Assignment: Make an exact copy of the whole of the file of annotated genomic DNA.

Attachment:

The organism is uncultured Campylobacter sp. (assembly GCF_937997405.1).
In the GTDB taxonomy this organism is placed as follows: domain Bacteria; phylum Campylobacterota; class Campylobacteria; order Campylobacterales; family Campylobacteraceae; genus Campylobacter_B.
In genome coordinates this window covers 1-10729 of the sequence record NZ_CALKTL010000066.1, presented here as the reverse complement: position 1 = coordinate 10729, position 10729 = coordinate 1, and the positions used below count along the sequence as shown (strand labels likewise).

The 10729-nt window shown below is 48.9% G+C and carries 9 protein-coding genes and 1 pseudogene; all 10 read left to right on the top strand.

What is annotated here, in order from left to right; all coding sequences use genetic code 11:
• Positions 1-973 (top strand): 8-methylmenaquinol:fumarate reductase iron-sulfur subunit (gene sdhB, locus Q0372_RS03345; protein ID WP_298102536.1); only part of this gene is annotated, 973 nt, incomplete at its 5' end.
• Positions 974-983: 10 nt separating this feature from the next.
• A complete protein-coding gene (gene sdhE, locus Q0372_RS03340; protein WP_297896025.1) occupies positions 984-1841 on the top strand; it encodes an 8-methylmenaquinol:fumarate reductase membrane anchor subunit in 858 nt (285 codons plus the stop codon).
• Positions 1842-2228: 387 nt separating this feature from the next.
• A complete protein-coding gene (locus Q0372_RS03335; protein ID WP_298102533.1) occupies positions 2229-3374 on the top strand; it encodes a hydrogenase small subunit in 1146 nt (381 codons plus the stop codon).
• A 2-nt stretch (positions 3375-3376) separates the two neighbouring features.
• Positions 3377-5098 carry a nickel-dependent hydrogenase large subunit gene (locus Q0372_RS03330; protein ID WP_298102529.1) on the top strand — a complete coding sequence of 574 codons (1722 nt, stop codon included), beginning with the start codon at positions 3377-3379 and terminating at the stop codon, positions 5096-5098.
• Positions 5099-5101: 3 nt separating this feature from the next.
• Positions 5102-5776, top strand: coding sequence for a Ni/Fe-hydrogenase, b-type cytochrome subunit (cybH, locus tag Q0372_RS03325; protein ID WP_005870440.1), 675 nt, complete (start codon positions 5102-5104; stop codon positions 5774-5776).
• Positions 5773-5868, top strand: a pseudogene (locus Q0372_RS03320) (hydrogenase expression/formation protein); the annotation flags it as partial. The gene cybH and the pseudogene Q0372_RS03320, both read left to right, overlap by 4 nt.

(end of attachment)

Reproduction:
The organism is uncultured Campylobacter sp. (assembly GCF_937997405.1).
In the GTDB taxonomy this organism is placed as follows: domain Bacteria; phylum Campylobacterota; class Campylobacteria; order Campylobacterales; family Campylobacteraceae; genus Campylobacter_B.
In genome coordinates this window covers 1-10729 of the sequence record NZ_CALKTL010000066.1, presented here as the reverse complement: position 1 = coordinate 10729, position 10729 = coordinate 1, and the positions used below count along the sequence as shown (strand labels likewise).

The 10729-nt window shown below is 48.9% G+C and carries 9 protein-coding genes and 1 pseudogene; all 10 read left to right on the top strand.

What is annotated here, in order from left to right; all coding sequences use genetic code 11:
• Positions 1-973 (top strand): 8-methylmenaquinol:fumarate reductase iron-sulfur subunit (gene sdhB, locus Q0372_RS03345; protein ID WP_298102536.1); only part of this gene is annotated, 973 nt, incomplete at its 5' end.
• Positions 974-983: 10 nt separating this feature from the next.
• A complete protein-coding gene (gene sdhE, locus Q0372_RS03340; protein WP_297896025.1) occupies positions 984-1841 on the top strand; it encodes an 8-methylmenaquinol:fumarate reductase membrane anchor subunit in 858 nt (285 codons plus the stop codon).
• Positions 1842-2228: 387 nt separating this feature from the next.
• A complete protein-coding gene (locus Q0372_RS03335; protein ID WP_298102533.1) occupies positions 2229-3374 on the top strand; it encodes a hydrogenase small subunit in 1146 nt (381 codons plus the stop codon).
• A 2-nt stretch (positions 3375-3376) separates the two neighbouring features.
• Positions 3377-5098 carry a nickel-dependent hydrogenase large subunit gene (locus Q0372_RS03330; protein ID WP_298102529.1) on the top strand — a complete coding sequence of 574 codons (1722 nt, stop codon included), beginning with the start codon at positions 3377-3379 and terminating at the stop codon, positions 5096-5098.
• Positions 5099-5101: 3 nt separating this feature from the next.
• Positions 5102-5776, top strand: coding sequence for a Ni/Fe-hydrogenase, b-type cytochrome subunit (cybH, locus tag Q0372_RS03325; protein ID WP_005870440.1), 675 nt, complete (start codon positions 5102-5104; stop codon positions 5774-5776).
• Positions 5773-5868, top strand: a pseudogene (locus Q0372_RS03320) (hydrogenase expression/formation protein); the annotation flags it as partial. The gene cybH and the pseudogene Q0372_RS03320, both read left to right, overlap by 4 nt.